Why Teaching Handwriting is Important: Takeaways From New Research

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Handwriting helps children learn, says Audrey van der Meer, a professor at the Norwegian University of Science and Technology and co-author of a recent study examining brain activity in children who are writing by hand. 

van der Meer has long studied the ways handwriting seems to increase brain activity and believes writing by hand should be prioritized in education systems throughout the world. 

For her most recent study, van der Meer and her colleagues used EEG monitoring to study how brain activity differed between 16 adults and 16 school-age kids when they were handwriting in cursive and typing on a keyboard. The study demonstrates that when participants were writing by hand their brains were more primed for learning. This builds on previous research with similar findings. 

The use of pen and paper gives the brain more “hooks” to hang memories on, says van der Meer. She discusses her recent research and the importance of handwriting in general. 

T&L: What led you to start researching the difference between writing by hand and typing? 

Audrey van der Meer: We know from our developmental research with babies and young children that we have a brain – not to feel or think – but to help us to behave adequately in the environment. So the more we remove movements from our daily tasks, the less we use our brain for what it has evolved to be best at. 

What are some of the ways you found handwriting made children learn better?  

We show that the brain behaves differently when writing by hand as opposed to when typing on a keyboard. First of all, writing by hand involves much larger parts of the brain. Producing letters by hand requires intricate finger movements that are different for all the letters we write. In contrast, the movements involved when typing on a keyboard are very simple and, more importantly, they are the same for every key you press. Also, when writing or drawing by hand the senses are much more involved.

In regard to your recent handwriting study, you’ve talked about how using a pen and a paper gives the brain more "hooks" to hang knowledge on. Why is that the case? 

When large parts of the brain are involved in a given task, the brain needs to communicate relevant information between these different active parts of the brain. This is done by neural oscillations, where neurons in different parts of the brain oscillate in and out of sync at different frequencies. Research has found that oscillations at specific frequencies in the sensorimotor areas of the brain put the brain in a state that facilitates learning and remembering. 

What are some changes educators might consider making to how they teach based upon your study and previous research on the benefits of handwriting?  

Please continue to teach the skill of handwriting, because it stimulates the brain. Even though it is difficult for a 6-year-old to produce letters by hand on paper, we have shown that it is excellent training for the brain. It also promotes letter recognition in young children.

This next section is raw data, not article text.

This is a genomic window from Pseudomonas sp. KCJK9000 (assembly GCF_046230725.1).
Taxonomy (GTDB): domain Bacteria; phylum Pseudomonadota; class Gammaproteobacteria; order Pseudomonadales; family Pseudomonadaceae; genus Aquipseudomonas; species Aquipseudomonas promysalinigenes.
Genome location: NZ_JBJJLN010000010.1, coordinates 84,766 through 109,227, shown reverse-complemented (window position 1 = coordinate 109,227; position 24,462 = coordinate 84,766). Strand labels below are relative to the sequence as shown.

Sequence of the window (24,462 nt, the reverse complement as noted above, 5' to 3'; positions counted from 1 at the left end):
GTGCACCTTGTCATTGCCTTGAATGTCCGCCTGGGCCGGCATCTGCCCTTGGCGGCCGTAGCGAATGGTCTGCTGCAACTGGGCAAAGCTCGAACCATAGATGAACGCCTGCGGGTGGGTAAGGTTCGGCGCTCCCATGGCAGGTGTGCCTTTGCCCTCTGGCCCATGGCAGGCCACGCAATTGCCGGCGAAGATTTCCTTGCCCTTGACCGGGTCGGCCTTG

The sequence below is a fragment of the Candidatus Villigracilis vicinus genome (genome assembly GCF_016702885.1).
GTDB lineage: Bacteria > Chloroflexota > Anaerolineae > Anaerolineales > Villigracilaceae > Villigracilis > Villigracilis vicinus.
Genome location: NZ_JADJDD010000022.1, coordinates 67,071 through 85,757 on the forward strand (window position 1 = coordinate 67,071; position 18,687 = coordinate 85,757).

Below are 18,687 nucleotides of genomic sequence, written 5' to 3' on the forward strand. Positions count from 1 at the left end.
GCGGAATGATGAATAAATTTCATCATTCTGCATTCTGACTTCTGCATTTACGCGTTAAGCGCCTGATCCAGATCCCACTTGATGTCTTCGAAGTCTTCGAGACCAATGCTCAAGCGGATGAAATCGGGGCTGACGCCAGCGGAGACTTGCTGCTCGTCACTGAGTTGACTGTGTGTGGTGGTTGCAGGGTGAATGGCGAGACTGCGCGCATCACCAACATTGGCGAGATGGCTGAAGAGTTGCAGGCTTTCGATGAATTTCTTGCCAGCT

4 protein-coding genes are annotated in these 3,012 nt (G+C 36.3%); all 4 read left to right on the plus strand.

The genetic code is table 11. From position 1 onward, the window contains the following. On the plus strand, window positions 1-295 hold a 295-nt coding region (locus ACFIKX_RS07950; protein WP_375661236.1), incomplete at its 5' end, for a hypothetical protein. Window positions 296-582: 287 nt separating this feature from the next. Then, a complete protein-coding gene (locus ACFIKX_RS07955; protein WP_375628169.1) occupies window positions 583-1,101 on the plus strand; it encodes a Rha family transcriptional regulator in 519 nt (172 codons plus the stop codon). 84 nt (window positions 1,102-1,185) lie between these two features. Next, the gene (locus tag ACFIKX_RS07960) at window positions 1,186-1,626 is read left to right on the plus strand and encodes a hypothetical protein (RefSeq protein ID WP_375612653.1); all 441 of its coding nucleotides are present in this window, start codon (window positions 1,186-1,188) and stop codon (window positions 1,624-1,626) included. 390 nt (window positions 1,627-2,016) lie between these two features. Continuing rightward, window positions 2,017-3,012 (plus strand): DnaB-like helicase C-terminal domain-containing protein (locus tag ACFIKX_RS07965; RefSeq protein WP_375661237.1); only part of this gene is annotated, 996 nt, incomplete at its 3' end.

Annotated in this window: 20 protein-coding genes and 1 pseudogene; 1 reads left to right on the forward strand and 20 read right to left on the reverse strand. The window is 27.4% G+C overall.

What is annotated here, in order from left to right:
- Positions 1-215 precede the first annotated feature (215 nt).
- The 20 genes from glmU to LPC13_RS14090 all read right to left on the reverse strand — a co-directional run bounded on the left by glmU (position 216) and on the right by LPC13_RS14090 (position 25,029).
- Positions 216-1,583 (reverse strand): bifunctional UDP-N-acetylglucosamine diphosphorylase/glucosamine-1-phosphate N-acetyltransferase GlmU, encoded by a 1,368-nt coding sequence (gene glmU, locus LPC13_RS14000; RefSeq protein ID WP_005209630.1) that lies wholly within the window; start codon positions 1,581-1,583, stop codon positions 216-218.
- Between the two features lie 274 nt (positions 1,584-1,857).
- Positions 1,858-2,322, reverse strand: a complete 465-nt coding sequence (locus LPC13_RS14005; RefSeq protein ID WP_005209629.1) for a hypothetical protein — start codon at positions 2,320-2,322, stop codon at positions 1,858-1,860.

Of course, when writing an essay it is more practical to use a laptop, but when taking lecture notes it is beneficial to use a pen and to practice visual notetaking because it improves conceptual knowledge. Instead of noting down everything the lecturer says, pupils should only write down keywords supplemented with small drawings, boxes, arrows, underlining etc. 

When using a keyboard, it is possible to type so fast that you can note down, almost blindly, everything the lecturer says. But when taking notes by hand, you have to process the incoming information and link it to concepts and knowledge you already have, before writing down the essence. This way, you make the material your own, so to speak. And incidentally, this also explains why using a mate’s lecture notes does not seem to work.  

Fascinating! Did you differentiate between cursive and regular handwriting? 

We studied cursive handwriting, but we are convinced that the central issue here is to make intricate hand movements. So printing block letters will be equally beneficial for the (developing) brain. 

Anything else you'd like to add about handwriting? 

Young children nowadays spend so much time behind a screen that they hardly know how to hold a pencil when they start school. Coloring, laying puzzles, beading, drawing, and writing by hand all require fine motor skills and precise head-eye and eye-hand coordination, and should be encouraged at home and in kindergarten from a young age. And writing in Japanese and Chinese is almost like drawing, while doing math on a keyboard is very cumbersome.

Erik Ofgang

Erik Ofgang is a Tech & Learning contributor. A journalist, author and educator, his work has appeared in The New York Times, the Washington Post, the Smithsonian, The Atlantic, and Associated Press. He currently teaches at Western Connecticut State University’s MFA program. While a staff writer at Connecticut Magazine he won a Society of Professional Journalism Award for his education reporting. He is interested in how humans learn and how technology can make that more effective.